We are re-forming and re-shaping at Pilgrims again. This time--coffee hour! Here's the context:
From this past fall until the end of February, our Pilgrim young adults have been part of a discernment process made possible financially from the Forum for Theological Exploration (FTE). We received a $10,000 grant from FTE to do discernment work with our young adults who make up 40% of our congregation.
We did some pretty amazing things that focused on Belovedness.
- Discernment through the natural voice: We worked on freeing our natural voices by working with Andy Wassenich, a member at Pilgrims and an actor/producer/director of stage in D.C. Andy used voice building techniques from Kristin Linklater that focuses on finding your authentic voice and finding your authentic self. We've heard "no" in many ways when it comes to expressing power. That "no" along with trauma and emotional scars get trapped in our bodies, causing our voice to get stuck and silenced. Andy worked with us to free our natural voices. Think yoga, relaxation, weird noise making, therapy.
- Discernment through formal art: We worked with the Phillips Collection in Dupont to use formal art as a means of discernment. We visited the Phillips twice. Once we engaged in a personal response tour where we were given a prompt (example: what painting depicts risk for you? why?) and to find a painting that connected to the prompt. We then went on a tour of the Phillips based on the paintings we picked. The second visit was engaging in their contemplative tour. This tour had us sitting and listening to a guided meditation based on the Luncheon of the Boating Party.
Skipping ahead a few weeks....
Our young adults came to the next Session meeting to share their stories of this entire process.
At the end of our sharing, I asked the entire group the same question: What do you need to die to in order to resurrect a more authentic self and story?"
Then I asked, "what needs to die at Pilgrims in order for us to resurrect a more authentic self and story?"
Pause. Silence. Stillness.
Our elder for congregational care raised his hand (love that!) and said, "I'm wondering if we need to move coffee hour into the sanctuary? I notice that a lot of us are hanging around in the sanctuary for a while after worship, talking to each other, and not doing down the hallway to coffee hour."
Here comes my jumpy heart.
Just days prior at a worship meeting, Jeff brought up the same observation. I wonder....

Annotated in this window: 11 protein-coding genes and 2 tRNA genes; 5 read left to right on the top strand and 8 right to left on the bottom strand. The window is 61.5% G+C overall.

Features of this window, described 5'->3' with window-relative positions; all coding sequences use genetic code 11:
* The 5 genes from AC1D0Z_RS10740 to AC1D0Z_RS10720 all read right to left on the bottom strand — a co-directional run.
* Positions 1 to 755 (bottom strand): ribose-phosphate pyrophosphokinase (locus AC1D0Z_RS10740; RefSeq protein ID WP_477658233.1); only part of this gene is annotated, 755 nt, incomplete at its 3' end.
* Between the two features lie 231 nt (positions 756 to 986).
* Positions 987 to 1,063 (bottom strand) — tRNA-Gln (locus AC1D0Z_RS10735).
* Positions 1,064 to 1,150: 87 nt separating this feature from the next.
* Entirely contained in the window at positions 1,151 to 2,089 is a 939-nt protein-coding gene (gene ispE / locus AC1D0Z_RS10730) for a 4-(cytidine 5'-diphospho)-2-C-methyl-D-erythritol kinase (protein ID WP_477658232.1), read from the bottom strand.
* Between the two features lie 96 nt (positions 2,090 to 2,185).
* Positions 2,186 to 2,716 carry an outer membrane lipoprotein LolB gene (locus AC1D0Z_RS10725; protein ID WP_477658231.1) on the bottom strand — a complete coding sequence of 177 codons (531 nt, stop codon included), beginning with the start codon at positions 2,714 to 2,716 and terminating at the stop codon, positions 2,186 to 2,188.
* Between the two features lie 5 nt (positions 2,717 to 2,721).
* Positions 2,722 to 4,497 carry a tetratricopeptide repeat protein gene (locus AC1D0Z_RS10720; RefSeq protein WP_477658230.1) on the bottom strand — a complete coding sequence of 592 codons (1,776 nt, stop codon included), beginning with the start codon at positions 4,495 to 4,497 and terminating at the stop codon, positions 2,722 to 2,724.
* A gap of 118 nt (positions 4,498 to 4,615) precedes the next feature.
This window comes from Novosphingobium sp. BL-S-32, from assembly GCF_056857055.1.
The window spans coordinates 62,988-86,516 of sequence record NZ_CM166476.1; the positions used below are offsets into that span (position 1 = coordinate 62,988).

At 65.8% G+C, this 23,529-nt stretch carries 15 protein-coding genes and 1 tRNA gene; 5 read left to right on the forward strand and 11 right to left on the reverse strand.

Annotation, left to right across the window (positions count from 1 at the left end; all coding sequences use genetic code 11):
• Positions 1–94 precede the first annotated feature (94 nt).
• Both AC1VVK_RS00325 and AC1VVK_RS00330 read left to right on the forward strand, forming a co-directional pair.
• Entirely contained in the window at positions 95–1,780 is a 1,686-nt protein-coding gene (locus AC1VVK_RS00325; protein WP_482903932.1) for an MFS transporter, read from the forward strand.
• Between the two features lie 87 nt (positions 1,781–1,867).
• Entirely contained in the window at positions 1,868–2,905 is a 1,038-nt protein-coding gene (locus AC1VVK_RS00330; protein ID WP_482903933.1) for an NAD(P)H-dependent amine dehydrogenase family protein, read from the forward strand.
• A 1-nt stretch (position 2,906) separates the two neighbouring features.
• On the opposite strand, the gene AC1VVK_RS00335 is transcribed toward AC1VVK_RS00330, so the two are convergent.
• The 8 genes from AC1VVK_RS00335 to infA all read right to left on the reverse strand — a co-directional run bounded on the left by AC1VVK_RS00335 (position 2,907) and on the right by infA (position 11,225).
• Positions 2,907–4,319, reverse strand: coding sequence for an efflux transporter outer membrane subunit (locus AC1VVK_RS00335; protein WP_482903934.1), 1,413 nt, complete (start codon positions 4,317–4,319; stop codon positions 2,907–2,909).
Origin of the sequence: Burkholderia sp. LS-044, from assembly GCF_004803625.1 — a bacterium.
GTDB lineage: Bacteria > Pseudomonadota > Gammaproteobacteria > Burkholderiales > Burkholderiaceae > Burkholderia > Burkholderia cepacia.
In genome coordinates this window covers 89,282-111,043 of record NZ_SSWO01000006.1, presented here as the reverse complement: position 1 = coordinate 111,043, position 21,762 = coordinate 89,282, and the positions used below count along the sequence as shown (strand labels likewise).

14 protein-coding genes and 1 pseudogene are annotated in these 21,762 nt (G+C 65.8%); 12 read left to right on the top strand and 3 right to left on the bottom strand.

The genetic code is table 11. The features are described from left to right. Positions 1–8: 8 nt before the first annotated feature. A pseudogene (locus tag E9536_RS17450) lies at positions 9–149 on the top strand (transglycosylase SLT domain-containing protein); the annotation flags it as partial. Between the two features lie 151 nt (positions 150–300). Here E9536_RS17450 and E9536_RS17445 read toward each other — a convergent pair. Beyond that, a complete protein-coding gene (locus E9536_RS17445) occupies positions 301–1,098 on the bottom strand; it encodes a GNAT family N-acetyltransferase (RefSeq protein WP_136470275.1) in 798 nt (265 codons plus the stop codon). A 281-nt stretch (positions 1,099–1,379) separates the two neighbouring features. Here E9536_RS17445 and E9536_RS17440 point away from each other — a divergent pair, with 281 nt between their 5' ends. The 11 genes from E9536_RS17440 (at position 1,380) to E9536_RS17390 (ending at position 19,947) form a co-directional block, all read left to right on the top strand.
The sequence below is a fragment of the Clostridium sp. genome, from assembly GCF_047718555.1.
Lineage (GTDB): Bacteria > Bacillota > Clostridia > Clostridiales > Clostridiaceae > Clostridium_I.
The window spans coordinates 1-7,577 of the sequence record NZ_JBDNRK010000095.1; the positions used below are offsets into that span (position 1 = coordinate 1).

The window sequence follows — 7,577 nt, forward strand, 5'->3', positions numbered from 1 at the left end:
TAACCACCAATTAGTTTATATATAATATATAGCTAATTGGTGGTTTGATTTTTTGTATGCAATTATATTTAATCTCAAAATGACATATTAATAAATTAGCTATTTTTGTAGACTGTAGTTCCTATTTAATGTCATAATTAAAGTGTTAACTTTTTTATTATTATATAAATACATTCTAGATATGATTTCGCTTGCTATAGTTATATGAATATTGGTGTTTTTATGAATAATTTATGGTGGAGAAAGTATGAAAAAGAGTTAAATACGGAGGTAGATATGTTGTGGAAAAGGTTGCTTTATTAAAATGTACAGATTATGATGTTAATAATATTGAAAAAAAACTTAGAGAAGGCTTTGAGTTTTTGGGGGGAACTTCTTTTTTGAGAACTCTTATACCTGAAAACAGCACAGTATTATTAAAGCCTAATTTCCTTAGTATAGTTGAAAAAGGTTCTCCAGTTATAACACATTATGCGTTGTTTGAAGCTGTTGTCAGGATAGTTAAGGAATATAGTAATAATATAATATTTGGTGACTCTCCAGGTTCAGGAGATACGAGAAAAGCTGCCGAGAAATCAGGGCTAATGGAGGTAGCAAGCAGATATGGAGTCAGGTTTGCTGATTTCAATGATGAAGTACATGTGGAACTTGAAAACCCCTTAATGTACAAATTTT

Then people started cooking with the thought. Yes! And...I wonder if we could have a prayer corner for those who need to keep praying....I wonder if we could have a meditation circle over in that corner....I wonder....
That's when I tossed my planner pad into the air.
Well, hello Holy Spirit. We see You. We hear You. We are awake and paying attention.
Two weeks ago we brought coffee hour into the sanctuary.
I love all of this. I love all of this because it's about vulnerability, community, and spatial analysis.
When we stay in the sanctuary after worship, we stay in the space where vulnerability and community and relationality came alive. Conversations were coming out of that experience.
When we'd go down the hallway to the coffee hour room, all that died, and we'd go back to our normal scripts of "hey, how was your week. What's up."
It's as if we still needed the structure of liturgy for those intimate conversations to continue even after the formal structure of liturgy has ended. It's as if we were saying, "keep this liturgy thing going, only in the shape of coffee hour." It's as if we need some support and help in still being in the experience of kindness and compassion which liturgy creates.
It's as if we need the support to stay in this way before we go back to our regular selves--we want this kindness and love to last a little bit longer. We need support to do that.
Now our coffee hour treats get rolled down the hallway, placed on a table in the back of the sanctuary during the final hymn and coffee hour happens.
One of the questions in the mid-year report for the grant was "how do you plan on sustaining the grant?"
For me, this is how we sustain and transform the grant experience. We take the theology, the ethic, the liturgical experience of the grant and infuse those elements into our congregational life. We gave ourselves permission to let something die (coffee hour in another room) in order for more life to be experienced (sanctuary coffee hour).
Now our FTE grant looks like goldfish crackers and cheese slices on a table in the sanctuary with community gathered around, embracing the experience of each other, our Biblical stories, and liturgy.
This is discernment.